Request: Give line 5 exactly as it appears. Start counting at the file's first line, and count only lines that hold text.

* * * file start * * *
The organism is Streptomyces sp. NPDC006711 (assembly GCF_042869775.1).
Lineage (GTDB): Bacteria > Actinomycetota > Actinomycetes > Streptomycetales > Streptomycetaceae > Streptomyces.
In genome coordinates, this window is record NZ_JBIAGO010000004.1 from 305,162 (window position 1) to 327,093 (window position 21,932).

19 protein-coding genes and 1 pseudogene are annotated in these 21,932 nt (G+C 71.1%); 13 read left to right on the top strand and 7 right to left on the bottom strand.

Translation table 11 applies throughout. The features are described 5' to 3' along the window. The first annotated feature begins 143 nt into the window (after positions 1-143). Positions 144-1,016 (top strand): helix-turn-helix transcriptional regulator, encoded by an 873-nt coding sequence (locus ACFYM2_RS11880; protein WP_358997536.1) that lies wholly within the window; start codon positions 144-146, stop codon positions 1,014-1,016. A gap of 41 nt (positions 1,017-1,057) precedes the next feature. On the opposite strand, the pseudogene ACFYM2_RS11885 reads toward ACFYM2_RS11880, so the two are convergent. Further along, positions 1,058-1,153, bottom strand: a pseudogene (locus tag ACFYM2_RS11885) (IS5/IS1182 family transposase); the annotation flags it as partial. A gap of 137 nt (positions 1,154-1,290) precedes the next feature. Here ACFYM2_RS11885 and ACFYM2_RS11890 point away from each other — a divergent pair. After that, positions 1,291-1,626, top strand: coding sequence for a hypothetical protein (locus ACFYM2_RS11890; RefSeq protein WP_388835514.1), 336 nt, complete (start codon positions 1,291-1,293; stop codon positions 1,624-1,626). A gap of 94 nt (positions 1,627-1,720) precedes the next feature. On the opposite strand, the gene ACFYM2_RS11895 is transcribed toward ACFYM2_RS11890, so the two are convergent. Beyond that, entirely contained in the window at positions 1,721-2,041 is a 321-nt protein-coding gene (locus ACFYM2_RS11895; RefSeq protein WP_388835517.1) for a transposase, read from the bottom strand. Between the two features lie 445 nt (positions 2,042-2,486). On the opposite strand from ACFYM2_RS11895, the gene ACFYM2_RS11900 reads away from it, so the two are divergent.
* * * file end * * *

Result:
Translation table 11 applies throughout. The features are described 5' to 3' along the window. The first annotated feature begins 143 nt into the window (after positions 1-143). Positions 144-1,016 (top strand): helix-turn-helix transcriptional regulator, encoded by an 873-nt coding sequence (locus ACFYM2_RS11880; protein WP_358997536.1) that lies wholly within the window; start codon positions 144-146, stop codon positions 1,014-1,016. A gap of 41 nt (positions 1,017-1,057) precedes the next feature. On the opposite strand, the pseudogene ACFYM2_RS11885 reads toward ACFYM2_RS11880, so the two are convergent. Further along, positions 1,058-1,153, bottom strand: a pseudogene (locus tag ACFYM2_RS11885) (IS5/IS1182 family transposase); the annotation flags it as partial. A gap of 137 nt (positions 1,154-1,290) precedes the next feature. Here ACFYM2_RS11885 and ACFYM2_RS11890 point away from each other — a divergent pair. After that, positions 1,291-1,626, top strand: coding sequence for a hypothetical protein (locus ACFYM2_RS11890; RefSeq protein WP_388835514.1), 336 nt, complete (start codon positions 1,291-1,293; stop codon positions 1,624-1,626). A gap of 94 nt (positions 1,627-1,720) precedes the next feature. On the opposite strand, the gene ACFYM2_RS11895 is transcribed toward ACFYM2_RS11890, so the two are convergent. Beyond that, entirely contained in the window at positions 1,721-2,041 is a 321-nt protein-coding gene (locus ACFYM2_RS11895; RefSeq protein WP_388835517.1) for a transposase, read from the bottom strand. Between the two features lie 445 nt (positions 2,042-2,486). On the opposite strand from ACFYM2_RS11895, the gene ACFYM2_RS11900 reads away from it, so the two are divergent.